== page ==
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Adrenocorticotropic hormone (pronounced /əˈdriːnoʊˌkɔrtɪkoʊˈtrɒpɪk ˈhɔrmoʊn/, /-ˈtroʊpɪk/) (ACTH or corticotropin) is a polypeptide hormone produced and secreted by the pituitary gland. It is an important player in the hypothalamic-pituitary-adrenal axis.
ACTH is synthesised from pro-opiomelanocortin (POMC) and secreted from corticotropes in the anterior lobe (or adenohypophysis) of the pituitary gland in response to the hormone corticotropin-releasing hormone (CRH) released by the hypothalamus. It can be also produced by cells of immune system (T cells, B cells and macrophages) as a response to stimuli that go along with stress (including CRH).
POMC is cleaved into ACTH and β-lipotropin. γ-lipotropin and β-endorphin result from the cleavage of this β-lipotropin.
ACTH consists of 39 amino acids, the first 13 of which (counting from the N-terminus) may be cleaved to form α-melanocyte-stimulating hormone (α-MSH). (This common structure is one reason that patients with hypocortisolism or Addison's disease, in which ACTH levels are elevated, often present with excessively tanned skin.)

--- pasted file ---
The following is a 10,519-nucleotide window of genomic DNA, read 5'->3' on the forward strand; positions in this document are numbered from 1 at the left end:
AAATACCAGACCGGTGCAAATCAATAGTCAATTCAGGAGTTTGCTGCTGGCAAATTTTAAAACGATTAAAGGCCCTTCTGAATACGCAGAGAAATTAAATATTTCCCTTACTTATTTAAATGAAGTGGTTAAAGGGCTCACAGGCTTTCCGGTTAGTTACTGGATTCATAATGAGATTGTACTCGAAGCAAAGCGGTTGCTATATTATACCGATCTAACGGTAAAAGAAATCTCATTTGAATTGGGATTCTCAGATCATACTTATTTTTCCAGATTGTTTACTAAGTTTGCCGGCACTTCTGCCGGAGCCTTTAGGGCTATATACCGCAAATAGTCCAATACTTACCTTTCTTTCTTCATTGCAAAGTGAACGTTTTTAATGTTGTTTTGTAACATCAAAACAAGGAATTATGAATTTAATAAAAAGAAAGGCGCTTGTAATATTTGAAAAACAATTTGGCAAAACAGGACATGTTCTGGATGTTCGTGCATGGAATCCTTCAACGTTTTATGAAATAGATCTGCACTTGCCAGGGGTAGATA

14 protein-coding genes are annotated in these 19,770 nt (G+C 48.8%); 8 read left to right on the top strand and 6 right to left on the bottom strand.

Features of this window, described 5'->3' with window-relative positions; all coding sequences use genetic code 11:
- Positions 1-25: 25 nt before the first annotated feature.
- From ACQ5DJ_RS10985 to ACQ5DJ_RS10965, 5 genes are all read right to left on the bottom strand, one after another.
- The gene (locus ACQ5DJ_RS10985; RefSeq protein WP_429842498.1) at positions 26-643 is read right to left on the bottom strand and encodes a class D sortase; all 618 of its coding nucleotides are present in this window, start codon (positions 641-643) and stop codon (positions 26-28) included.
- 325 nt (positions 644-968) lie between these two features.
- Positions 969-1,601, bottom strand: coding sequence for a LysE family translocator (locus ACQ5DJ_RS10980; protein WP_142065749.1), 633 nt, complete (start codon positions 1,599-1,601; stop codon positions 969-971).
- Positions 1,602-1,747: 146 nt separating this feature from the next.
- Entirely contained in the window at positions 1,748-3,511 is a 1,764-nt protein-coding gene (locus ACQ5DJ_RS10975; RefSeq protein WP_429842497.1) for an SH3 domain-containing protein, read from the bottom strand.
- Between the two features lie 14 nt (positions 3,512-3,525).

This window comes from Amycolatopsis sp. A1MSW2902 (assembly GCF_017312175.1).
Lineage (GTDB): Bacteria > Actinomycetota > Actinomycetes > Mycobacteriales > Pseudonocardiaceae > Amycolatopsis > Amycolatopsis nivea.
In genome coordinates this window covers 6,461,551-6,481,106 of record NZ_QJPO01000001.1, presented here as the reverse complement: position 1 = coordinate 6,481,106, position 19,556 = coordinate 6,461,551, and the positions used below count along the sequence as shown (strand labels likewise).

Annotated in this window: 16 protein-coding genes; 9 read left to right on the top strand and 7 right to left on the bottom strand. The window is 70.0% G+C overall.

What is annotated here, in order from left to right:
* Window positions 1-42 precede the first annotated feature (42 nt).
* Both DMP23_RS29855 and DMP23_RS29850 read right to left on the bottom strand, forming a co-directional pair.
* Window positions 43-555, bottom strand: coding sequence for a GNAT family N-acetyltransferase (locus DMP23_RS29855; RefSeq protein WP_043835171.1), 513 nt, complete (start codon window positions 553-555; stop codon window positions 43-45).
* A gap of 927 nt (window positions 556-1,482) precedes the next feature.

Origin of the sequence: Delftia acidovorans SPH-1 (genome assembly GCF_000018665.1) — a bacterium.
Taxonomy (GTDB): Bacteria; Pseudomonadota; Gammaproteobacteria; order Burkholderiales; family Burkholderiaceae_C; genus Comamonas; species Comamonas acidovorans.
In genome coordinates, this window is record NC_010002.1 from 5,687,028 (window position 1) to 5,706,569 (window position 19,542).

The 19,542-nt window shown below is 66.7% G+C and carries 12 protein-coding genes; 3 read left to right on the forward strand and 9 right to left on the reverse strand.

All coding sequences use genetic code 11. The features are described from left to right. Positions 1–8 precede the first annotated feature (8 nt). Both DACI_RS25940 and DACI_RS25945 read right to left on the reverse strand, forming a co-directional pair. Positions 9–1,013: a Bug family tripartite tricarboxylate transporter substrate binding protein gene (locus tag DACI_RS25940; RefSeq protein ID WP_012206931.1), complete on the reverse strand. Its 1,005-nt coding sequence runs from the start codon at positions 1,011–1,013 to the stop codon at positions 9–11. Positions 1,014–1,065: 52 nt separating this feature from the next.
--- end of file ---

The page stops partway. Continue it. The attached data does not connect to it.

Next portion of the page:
After a short period of time, ACTH is cleaved into α-melanocyte-stimulating hormone (α-MSH) and CLIP, a peptide with unknown activity in humans.
ACTH acts through the stimulation of cell surface ACTH receptors, which are primarily located on the adrenocortical cells. ACTH stimulates the cortex of the adrenal gland and boosts the synthesis of corticosteroids, mainly glucocorticoids but also sex steroids (androgens).
ACTH is also related to the circadian rhythm in many organisms.
The half-life of ACTH in human blood is about ten minutes.
ACTH is available as a synthetic derivative in the form of cosyntropin (synthetic ACTH), tradename Cortrosyn®.
|This article is licensed under the GNU Free Documentation License. It uses material from the Wikipedia article "Adrenocorticotropic_hormone". A list of authors is available in Wikipedia.|